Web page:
Monday, 2 November 2009

rock law

The Travel section in Saturday’s Guardian had a feature article about Wroclaw [sic], by one Alex Webber, who says he has lived in Poland for the last nine years.
It is surprising, then, that he is ill-informed about the pronunciation of this name.
For the record, its correct spelling is Wrocław (though we mustn’t niggle over the difficulties the British press still has with east European letters such as ł). However its Polish pronunciation is not, as Mr Webber claims, “rot-slav” but [ˈvrɔtswaf], which he could write as “vrot-swahf”. Mr Webber may be right in his claim that (some) Brits call it “rock-law”, i.e. [ˈrɒk lɔː], though I have never heard that myself: in the circles in which I move, people call it [ˈvrɒtslɑːv], and that is what I put in LPD.
Other interesting places mentioned in the article include “Poznán” (should be Poznań) and “Kracow” (should be either the traditional English Cracow or the Polish Kraków). The latter city does have a traditional English pronunciation, too — [ˈkrækaʊ] — to set alongside its Polish name, pronounced [ˈkɾakuf].
All three of these places are also known in English by their German names: Breslau, Posen, Krakau. The first is presumably the source of the surname of the comedy actor Bernard Bresslaw (1934-1993).

20 comments:

  1. Did you contact The Guardian about this? It has since been amended in the online version to "vrotz-waf".

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  2. Still too close to the misleading spelling. "vrawtz-wuff" might be better. Dortswough?

    (I suppose if D or R results in higher chances for a Pole to recognise what's meant will depend on whether or not he expects an Anglicised pronunciation.)

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  3. Even more surprising is that Guardian is prepared to publish this kind of half-baked stuff, especially in an era when Wikipedia is only a click away for writer, copy-editor (if any) and reader alike. Nowadays they have an extra duty to get their basic facts right, when it's so easy to catch them out.

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  4. @Lipman: there are lots of people in the UK whose STRUT vowel is nothing like [a].

    As a Northerner with [a] for the TRAP/BATH vowel, and with some limited experience of the sounds of Polish, "vrotz-waf" seems reasonable to me, and is indeed what I say on the rare occasions I mention the city in question.

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  5. I see your point, but I don't think the Guardian was thinking of a Northern dialect.

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  6. I am a native speaker of Polish. I also think that 'vrotz-waff' is a (very) good approximation of how we pronounce this word. There are no long vowels in Polish, so 'aw' in the first syllable is out of the question.
    Incidentally, I have heard that some people in Wrocław want to promote the name 'Breslau' internationally since it is much easier to pronounce, but it actually stirs anti-German resentment in me.
    A comparative diagram of Polish and English vowels can be found at http://grzegorj.w.interia.pl/gram/en/vowels.html

    Best,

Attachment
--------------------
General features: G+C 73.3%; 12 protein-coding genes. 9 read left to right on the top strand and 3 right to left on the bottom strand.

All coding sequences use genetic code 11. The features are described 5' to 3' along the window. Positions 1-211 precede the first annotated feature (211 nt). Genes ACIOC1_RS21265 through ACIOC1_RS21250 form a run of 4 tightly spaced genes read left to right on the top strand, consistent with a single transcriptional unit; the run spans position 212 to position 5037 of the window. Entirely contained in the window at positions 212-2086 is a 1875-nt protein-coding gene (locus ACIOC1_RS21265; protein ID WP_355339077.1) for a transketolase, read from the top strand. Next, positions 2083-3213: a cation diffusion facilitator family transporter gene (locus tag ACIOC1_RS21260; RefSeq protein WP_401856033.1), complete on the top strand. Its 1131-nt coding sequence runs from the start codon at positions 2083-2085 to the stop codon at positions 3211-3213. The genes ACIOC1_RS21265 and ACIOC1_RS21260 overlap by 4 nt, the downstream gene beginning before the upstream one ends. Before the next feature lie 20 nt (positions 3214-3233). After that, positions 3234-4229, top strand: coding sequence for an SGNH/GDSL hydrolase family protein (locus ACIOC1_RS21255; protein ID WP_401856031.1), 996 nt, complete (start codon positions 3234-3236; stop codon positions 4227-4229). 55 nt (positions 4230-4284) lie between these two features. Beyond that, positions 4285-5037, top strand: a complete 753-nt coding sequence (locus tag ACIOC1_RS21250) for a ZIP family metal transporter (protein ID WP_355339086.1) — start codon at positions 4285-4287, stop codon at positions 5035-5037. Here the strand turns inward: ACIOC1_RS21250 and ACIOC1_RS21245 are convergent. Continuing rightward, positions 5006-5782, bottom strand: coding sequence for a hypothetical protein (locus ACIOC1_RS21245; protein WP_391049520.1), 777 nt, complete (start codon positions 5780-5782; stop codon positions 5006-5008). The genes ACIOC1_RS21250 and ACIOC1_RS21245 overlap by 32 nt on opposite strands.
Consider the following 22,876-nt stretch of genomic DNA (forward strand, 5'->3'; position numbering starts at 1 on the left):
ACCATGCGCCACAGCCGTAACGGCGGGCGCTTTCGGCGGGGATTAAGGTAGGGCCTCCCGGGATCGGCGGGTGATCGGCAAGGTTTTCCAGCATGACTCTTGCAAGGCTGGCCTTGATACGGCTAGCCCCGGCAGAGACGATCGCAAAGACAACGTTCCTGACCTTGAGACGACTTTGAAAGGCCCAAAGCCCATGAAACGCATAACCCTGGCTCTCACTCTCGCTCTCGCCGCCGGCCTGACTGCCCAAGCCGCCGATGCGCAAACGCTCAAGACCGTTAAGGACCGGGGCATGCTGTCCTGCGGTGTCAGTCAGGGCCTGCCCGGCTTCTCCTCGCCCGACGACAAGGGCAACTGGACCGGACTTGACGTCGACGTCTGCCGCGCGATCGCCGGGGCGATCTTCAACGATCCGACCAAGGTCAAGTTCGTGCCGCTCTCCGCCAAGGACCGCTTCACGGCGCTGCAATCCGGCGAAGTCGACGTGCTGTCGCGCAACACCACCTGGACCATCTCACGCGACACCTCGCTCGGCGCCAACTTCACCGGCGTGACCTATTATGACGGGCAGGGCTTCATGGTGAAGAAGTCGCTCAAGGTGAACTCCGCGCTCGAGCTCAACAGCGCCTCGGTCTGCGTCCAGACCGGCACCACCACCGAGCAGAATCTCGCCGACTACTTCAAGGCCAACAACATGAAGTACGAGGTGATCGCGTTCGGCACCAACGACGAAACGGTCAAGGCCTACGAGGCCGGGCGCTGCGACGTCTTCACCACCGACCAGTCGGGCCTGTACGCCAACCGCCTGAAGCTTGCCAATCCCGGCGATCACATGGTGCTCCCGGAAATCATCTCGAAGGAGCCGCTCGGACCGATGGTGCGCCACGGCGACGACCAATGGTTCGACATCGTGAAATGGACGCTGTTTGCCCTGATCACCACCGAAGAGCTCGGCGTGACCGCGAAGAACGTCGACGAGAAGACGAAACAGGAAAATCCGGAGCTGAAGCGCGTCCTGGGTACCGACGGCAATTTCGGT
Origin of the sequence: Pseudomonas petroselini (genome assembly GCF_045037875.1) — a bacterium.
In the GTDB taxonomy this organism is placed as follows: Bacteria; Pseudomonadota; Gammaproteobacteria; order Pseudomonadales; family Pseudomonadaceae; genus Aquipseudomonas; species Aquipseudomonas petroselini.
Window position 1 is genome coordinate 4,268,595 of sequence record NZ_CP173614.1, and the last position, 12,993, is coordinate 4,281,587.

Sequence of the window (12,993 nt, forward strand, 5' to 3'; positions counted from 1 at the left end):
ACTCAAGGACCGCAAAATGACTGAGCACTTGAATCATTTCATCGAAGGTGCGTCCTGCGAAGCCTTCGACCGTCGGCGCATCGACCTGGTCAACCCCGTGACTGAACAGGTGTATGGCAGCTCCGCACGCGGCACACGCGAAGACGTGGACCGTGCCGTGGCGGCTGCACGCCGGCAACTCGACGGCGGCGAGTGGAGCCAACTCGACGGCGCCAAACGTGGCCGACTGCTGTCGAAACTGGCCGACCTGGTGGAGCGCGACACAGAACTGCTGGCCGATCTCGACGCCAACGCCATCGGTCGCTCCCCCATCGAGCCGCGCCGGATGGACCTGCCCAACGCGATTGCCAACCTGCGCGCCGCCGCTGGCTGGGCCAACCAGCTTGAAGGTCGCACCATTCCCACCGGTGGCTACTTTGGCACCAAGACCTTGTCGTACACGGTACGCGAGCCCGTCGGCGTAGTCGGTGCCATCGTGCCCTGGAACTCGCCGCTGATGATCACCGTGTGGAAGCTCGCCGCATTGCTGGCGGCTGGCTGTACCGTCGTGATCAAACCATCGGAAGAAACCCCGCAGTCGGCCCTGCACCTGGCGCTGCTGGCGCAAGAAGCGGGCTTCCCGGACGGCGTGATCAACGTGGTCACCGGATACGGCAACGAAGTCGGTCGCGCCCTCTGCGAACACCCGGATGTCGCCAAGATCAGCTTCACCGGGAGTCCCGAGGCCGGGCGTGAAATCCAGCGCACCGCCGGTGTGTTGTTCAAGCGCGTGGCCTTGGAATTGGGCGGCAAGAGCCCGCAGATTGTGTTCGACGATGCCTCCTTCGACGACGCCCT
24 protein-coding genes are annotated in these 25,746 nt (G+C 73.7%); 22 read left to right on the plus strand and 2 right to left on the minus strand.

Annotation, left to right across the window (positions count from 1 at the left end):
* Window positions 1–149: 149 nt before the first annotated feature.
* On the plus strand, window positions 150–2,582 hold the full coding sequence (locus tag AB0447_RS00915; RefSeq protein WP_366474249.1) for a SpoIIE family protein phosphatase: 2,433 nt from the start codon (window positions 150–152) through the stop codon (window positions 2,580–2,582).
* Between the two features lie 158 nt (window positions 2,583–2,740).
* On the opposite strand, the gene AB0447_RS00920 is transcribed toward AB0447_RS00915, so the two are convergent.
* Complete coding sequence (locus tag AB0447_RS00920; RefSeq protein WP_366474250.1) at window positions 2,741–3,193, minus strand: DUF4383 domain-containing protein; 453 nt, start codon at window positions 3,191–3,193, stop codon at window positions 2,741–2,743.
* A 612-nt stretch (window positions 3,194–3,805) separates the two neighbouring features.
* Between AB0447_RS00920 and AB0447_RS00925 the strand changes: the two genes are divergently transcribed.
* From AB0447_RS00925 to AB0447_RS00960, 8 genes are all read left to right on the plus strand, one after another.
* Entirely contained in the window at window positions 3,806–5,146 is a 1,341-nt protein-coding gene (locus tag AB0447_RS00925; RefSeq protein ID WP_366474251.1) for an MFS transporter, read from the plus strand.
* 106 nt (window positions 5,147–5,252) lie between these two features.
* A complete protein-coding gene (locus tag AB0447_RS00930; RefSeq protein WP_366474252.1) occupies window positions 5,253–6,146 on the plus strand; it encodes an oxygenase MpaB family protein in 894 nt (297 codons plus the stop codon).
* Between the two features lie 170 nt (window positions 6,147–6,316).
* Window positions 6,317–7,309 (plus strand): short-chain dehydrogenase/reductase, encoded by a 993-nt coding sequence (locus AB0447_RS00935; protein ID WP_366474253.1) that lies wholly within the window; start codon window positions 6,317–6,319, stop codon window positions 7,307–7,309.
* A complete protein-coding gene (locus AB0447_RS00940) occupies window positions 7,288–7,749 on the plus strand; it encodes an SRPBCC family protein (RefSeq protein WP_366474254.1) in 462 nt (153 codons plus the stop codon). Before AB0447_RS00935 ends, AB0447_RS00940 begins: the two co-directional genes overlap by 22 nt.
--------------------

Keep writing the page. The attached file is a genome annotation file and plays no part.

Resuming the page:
MG

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  7. No. The comparison you link to in fact confirms what I had written above.

    "vrotz-waff" is good for a Northumbrian or a Pole reading English, but not for the RP reader the Guardian has in mind. If the RP speaker reads "vrotz-waff", a Pole who doesn't know the word in question and isn't familiar with English conventional equivalents will probably hear Włacłew or Włacływ if the second vowel is reduced to schwa.

    Concerning the long vowels in Polish: you mean length isn't phonemic. Still, stressed vowels, even in a closed syllable, tend to be longer (as usual in such languages except for some, eg Standard European Spanish). On the other hand, not only are there descriptions of English that do without vowel length, shifting the distinction to the clearly different qualities alone, but vowels traditionally called "long" can easily be shorter than "short" vowels, depending on the phonetic environment and simply because of the considerable bandwidth of free variation.

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  8. @Lipman
    I take your point regarding vowel length. I admit I didn't think about differential vowel length such as occurs before fortis vs. lenis consonants. In auditory terms, the quality of the Polish /o/ and the English short vowel often spelt with the same letter is rather different. On second thoughts, however, strange as it may seem, I would say that the Polish vowel is closest to the /a:/ sound of 'dark' (sorry for using an ASCII keyboard symbols only).
    As for the first part of your comment, I doubt there is a way of guaranteeing that English readers do not pronounce a particular vowel letter as the schwa. Similarly, I can't see how to convey the message that a particular /r/ sound is trilled rather than retroflex. Would 'wrawtz' help in this regard too?

    MG

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  9. Lipman: why do you think the Guardian has an RP speaker in mind? (Serious question - I don't think it's at all obvious that people even think about different accents of English when they come up with respellings like this.)

    Plus a lot of younger RP speakers will have a TRAP vowel closer to [a] than the traditional position shown on the comparative diagram linked to (hence, presumably, the Oxford dictionary transcription of TRAP as /a/).

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  10. I don't think the Guardian author has anyone in particular in mind, but the unaware model is certainly (mainstream) RP, even if the author himself is a speaker of another dialect. The point is, he probably simply equates the sounds represented by the same Polish and English letter, or more generally, the conventional English substitutes for their distant Continental relations. (Maybe it's cheap Ryanair - today the TRAP vowel drawn nearer the Continental /a/, but still, the contemporary STRUT is nearest, while the TRAP vowel will often be heard as an /e/ type vowel by Europeans.)